The correlation between strict orthodoxy and fabulous outifts is a long one, as this Harvard Advocate piece points out. Money quote:
"[T]he Catholic use of art and design to broadcast a message of strength and authority in times of transition is not new. In response to the Protestant Reformation, Baroque art became the propaganda of the Counterreformation. As Protestantism embraced a simpler aesthetic, Catholic art became more extravagant. The new churches rejected such indulgences as idolatrous and sinful. Catholics, however, played up this dichotomy in order to assert their identity as well as influence the hearts and minds of everyday churchgoers who marveled at the glory of the cathedrals and representations of holy figures. Protestants may have offered a more intimate relationship to God through study of the Bible, but Catholics put on a better show..."
The NCR sees this a little differently:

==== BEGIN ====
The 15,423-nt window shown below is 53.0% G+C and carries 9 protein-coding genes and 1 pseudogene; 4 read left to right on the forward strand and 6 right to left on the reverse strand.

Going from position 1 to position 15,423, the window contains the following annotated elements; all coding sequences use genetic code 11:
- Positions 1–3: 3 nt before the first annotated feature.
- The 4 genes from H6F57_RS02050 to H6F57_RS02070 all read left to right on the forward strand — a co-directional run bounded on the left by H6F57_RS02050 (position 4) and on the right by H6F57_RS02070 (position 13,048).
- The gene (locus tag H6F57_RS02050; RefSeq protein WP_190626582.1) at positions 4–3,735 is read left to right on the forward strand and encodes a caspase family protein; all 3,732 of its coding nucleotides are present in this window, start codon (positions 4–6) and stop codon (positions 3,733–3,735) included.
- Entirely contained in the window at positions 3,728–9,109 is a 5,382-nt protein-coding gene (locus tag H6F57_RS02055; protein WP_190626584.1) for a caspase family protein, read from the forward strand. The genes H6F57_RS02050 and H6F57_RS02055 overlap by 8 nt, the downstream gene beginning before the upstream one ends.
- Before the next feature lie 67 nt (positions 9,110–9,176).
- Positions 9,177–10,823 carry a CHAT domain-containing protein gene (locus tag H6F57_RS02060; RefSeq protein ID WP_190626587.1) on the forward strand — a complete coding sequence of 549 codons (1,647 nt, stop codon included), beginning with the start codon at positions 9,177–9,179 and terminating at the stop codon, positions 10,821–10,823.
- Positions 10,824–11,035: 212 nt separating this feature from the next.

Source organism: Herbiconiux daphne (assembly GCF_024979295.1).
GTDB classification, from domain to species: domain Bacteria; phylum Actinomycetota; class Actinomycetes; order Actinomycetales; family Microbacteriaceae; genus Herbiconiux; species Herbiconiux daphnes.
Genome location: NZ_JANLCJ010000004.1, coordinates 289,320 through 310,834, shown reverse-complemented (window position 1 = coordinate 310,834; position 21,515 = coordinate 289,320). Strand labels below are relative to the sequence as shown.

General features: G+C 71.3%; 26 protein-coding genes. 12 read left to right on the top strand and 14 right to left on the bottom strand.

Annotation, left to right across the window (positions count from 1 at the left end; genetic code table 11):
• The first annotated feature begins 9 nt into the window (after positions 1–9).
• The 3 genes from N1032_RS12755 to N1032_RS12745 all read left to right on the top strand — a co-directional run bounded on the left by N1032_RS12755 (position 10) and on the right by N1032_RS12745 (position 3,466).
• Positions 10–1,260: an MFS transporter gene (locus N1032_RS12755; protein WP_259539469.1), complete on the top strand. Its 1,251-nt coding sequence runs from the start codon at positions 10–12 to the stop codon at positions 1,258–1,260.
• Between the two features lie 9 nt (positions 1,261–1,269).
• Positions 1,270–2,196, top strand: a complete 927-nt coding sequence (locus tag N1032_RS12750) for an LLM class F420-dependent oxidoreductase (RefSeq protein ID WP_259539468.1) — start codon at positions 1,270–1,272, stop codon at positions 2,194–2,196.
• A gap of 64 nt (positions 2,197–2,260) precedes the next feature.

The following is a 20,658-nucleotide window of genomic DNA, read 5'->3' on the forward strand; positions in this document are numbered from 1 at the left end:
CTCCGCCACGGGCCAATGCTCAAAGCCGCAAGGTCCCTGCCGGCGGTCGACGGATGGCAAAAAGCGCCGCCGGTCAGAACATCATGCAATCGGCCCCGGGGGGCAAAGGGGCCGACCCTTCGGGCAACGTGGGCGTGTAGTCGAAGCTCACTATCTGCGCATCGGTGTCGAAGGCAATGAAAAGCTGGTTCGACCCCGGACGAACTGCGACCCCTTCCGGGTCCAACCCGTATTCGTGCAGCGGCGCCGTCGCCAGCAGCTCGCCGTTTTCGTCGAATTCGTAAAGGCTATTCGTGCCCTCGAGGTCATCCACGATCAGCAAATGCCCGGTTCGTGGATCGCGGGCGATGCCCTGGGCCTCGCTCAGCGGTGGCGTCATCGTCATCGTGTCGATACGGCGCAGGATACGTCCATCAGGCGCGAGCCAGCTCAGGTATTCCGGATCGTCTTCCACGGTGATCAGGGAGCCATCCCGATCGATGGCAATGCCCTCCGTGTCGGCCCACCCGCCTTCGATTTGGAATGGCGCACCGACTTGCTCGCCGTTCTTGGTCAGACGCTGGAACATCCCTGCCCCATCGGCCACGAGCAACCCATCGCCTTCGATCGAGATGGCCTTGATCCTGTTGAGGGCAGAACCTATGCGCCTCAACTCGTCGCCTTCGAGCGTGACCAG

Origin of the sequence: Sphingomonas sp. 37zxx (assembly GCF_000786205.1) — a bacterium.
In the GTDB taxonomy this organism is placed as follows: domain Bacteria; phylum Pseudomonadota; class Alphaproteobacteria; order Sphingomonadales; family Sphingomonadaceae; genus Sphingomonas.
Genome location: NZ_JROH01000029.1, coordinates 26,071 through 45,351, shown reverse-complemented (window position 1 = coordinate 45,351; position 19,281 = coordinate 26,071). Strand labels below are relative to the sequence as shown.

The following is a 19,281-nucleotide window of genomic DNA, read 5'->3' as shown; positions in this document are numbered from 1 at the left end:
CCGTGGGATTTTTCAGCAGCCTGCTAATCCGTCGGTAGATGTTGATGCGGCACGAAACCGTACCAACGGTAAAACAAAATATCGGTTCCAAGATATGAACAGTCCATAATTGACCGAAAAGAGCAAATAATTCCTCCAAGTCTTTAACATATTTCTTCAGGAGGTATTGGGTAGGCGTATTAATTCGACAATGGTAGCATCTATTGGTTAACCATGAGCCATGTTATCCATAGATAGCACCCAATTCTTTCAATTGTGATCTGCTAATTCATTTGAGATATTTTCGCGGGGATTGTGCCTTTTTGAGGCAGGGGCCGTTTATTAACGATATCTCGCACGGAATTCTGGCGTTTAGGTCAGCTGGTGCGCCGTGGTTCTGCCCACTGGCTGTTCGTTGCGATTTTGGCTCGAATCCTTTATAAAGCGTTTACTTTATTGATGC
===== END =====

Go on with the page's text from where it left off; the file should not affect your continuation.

It has become apparent in recent years that there's been an upsurge in historical ecclesiastical finery and other goods. We've seen more birettas (those funny three-peak hats with the fuzzy ball on top that come in different colors depending on clerical rank) and cassocks (the kind with real buttons, no zippers for the purists) and ecclesiastically correct color shoes and socks, lots of lacy surplices and even the capa magna (yards and yards of silk, a cape long enough that it has to be attended by two altar boys or seminarians, also in full regalia). In some places they're even naming monsignors again.
It's as if someone has discovered a props closet full of old stuff and they're putting it out all over the stage. ...
It really is the Age of Conservative Denial, isn't it?
We want to hear what you think about this article. Submit a letter to the editor or write to email@example.com.